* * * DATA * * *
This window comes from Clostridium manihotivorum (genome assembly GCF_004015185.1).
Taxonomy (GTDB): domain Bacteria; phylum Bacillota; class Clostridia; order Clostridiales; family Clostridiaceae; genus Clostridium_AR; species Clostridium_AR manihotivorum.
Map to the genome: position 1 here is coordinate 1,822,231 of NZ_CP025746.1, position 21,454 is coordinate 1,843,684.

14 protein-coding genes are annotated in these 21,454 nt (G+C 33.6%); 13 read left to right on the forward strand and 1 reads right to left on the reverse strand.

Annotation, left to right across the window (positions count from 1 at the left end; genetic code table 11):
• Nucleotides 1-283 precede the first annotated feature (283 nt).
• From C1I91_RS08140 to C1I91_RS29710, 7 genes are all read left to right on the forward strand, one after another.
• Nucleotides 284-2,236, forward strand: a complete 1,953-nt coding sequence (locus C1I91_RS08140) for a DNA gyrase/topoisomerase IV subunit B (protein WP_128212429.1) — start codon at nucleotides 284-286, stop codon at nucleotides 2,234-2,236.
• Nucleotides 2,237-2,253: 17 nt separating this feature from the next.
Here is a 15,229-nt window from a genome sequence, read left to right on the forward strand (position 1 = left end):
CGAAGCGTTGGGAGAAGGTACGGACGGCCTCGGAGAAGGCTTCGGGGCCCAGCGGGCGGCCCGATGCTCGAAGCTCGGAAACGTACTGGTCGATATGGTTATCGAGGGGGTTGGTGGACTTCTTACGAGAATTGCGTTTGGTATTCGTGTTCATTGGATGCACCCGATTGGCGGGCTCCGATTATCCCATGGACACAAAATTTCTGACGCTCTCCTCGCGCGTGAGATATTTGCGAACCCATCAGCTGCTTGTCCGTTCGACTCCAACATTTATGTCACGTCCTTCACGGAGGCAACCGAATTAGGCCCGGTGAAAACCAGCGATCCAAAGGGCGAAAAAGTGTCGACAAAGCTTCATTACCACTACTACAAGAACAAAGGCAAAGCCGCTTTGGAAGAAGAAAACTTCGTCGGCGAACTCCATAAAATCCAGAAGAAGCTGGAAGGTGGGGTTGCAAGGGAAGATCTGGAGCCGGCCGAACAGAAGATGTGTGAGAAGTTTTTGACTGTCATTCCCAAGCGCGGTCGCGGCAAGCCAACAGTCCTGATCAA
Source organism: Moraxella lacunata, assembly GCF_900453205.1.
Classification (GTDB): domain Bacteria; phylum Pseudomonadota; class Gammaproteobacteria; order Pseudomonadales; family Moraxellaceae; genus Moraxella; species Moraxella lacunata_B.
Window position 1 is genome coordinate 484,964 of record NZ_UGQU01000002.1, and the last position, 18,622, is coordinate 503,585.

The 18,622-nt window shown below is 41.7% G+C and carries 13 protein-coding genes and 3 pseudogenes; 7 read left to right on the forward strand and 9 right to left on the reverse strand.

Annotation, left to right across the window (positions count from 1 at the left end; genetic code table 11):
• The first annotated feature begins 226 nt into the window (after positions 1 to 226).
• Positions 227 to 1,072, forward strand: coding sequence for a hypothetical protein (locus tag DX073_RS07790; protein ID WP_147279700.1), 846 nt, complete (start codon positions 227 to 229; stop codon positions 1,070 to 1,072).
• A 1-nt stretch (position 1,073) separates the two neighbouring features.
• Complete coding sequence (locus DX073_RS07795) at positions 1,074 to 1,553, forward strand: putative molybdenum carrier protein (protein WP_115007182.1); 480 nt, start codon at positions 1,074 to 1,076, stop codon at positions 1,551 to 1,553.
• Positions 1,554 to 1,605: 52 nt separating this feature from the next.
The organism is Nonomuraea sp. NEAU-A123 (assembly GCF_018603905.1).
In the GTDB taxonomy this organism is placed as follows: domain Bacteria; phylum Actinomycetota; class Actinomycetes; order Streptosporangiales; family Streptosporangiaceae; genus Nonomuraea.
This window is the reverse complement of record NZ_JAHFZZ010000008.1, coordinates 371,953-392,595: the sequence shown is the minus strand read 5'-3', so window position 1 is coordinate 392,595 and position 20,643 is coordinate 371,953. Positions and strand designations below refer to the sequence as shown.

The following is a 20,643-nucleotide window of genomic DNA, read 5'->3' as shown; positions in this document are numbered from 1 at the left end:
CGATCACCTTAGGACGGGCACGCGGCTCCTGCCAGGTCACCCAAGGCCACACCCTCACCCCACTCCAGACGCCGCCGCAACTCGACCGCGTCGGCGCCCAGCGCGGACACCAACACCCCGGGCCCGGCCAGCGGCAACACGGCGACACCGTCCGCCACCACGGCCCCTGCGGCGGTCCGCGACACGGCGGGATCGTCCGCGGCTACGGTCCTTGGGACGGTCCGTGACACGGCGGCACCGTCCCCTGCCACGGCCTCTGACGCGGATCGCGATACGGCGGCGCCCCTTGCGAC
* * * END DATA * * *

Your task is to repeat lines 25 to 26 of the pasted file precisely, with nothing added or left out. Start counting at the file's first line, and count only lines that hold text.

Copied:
The following is a 20,643-nucleotide window of genomic DNA, read 5'->3' as shown; positions in this document are numbered from 1 at the left end:
CGATCACCTTAGGACGGGCACGCGGCTCCTGCCAGGTCACCCAAGGCCACACCCTCACCCCACTCCAGACGCCGCCGCAACTCGACCGCGTCGGCGCCCAGCGCGGACACCAACACCCCGGGCCCGGCCAGCGGCAACACGGCGACACCGTCCGCCACCACGGCCCCTGCGGCGGTCCGCGACACGGCGGGATCGTCCGCGGCTACGGTCCTTGGGACGGTCCGTGACACGGCGGCACCGTCCCCTGCCACGGCCTCTGACGCGGATCGCGATACGGCGGCGCCCCTTGCGAC